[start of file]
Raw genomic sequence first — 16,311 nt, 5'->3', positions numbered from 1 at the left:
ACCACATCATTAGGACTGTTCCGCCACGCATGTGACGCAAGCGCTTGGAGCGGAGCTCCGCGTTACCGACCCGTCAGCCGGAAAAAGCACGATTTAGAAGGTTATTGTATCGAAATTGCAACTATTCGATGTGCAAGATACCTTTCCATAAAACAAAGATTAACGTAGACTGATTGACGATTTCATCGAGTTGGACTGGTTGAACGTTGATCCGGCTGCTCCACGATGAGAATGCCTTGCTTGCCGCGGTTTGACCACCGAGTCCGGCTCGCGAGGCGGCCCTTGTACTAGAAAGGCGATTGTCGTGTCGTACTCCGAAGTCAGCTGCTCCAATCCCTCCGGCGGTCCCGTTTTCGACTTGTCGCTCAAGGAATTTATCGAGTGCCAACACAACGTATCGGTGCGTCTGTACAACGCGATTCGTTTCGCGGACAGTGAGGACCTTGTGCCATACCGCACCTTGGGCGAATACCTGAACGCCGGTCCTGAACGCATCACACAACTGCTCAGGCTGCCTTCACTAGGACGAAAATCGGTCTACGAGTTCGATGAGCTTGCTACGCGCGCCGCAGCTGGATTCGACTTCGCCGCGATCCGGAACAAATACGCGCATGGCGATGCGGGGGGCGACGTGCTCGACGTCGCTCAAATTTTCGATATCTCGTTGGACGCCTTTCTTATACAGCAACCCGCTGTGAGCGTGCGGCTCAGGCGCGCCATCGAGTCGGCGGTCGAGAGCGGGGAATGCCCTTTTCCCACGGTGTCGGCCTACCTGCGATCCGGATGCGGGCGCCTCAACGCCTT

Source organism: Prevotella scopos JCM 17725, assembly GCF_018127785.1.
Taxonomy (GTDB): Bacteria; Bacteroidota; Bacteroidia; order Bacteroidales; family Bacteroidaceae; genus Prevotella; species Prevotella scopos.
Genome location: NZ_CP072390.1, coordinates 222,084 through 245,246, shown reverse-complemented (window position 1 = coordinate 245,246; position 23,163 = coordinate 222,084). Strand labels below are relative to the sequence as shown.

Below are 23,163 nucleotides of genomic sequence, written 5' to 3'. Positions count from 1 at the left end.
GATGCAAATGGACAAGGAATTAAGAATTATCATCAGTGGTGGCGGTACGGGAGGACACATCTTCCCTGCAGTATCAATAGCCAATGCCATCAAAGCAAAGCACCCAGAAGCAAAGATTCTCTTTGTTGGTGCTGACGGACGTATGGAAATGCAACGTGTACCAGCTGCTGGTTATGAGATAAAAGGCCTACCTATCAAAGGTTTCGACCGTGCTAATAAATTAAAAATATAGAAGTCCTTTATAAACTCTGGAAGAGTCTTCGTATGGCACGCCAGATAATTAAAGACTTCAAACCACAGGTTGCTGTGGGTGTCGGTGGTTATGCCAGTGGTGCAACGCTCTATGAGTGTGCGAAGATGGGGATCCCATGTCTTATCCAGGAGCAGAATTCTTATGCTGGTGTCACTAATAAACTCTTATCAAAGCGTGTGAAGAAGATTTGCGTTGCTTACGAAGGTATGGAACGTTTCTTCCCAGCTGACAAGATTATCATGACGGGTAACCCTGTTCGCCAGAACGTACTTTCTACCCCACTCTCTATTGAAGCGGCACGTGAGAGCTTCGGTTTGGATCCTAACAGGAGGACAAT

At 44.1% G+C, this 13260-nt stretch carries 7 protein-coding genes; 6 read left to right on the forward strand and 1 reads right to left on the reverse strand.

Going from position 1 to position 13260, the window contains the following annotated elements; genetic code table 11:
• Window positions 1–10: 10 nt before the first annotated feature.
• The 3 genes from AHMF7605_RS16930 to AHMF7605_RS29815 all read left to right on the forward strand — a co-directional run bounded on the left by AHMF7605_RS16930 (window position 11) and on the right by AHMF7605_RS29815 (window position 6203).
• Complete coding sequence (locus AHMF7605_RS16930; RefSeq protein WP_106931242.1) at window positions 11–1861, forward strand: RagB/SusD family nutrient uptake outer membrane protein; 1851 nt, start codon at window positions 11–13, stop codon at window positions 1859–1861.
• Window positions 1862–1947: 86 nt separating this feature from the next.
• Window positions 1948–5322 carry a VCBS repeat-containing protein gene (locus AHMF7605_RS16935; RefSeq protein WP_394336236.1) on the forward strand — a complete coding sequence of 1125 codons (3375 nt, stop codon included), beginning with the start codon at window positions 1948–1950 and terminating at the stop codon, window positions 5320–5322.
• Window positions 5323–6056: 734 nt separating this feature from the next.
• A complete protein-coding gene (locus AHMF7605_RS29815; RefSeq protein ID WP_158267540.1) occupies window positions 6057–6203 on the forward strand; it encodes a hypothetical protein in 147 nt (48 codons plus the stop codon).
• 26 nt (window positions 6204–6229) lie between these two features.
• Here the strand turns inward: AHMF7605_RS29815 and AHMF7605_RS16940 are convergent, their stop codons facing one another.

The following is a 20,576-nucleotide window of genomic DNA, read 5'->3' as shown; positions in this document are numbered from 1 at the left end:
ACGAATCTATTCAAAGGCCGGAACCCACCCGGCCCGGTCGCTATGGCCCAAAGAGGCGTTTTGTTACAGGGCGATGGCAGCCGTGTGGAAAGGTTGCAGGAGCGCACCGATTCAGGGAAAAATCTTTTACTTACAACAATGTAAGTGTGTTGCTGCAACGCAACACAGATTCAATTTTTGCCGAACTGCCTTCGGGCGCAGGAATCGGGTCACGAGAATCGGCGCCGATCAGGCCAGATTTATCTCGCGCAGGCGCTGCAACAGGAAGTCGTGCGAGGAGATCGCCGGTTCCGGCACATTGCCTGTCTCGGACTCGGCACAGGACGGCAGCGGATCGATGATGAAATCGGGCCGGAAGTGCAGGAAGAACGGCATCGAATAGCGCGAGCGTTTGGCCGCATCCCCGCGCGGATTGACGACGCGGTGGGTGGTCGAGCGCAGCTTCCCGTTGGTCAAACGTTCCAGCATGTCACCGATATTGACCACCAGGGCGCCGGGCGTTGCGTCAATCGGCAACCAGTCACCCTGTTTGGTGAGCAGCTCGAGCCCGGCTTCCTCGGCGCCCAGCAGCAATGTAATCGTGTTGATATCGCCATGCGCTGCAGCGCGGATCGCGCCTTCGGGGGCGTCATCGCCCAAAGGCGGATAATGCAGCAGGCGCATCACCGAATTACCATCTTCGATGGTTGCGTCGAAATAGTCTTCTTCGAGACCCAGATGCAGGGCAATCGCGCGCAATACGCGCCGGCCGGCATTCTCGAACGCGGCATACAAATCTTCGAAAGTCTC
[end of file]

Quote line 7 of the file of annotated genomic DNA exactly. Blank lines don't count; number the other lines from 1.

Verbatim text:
GATGCAAATGGACAAGGAATTAAGAATTATCATCAGTGGTGGCGGTACGGGAGGACACATCTTCCCTGCAGTATCAATAGCCAATGCCATCAAAGCAAAGCACCCAGAAGCAAAGATTCTCTTTGTTGGTGCTGACGGACGTATGGAAATGCAACGTGTACCAGCTGCTGGTTATGAGATAAAAGGCCTACCTATCAAAGGTTTCGACCGTGCTAATAAATTAAAAATATAGAAGTCCTTTATAAACTCTGGAAGAGTCTTCGTATGGCACGCCAGATAATTAAAGACTTCAAACCACAGGTTGCTGTGGGTGTCGGTGGTTATGCCAGTGGTGCAACGCTCTATGAGTGTGCGAAGATGGGGATCCCATGTCTTATCCAGGAGCAGAATTCTTATGCTGGTGTCACTAATAAACTCTTATCAAAGCGTGTGAAGAAGATTTGCGTTGCTTACGAAGGTATGGAACGTTTCTTCCCAGCTGACAAGATTATCATGACGGGTAACCCTGTTCGCCAGAACGTACTTTCTACCCCACTCTCTATTGAAGCGGCACGTGAGAGCTTCGGTTTGGATCCTAACAGGAGGACAAT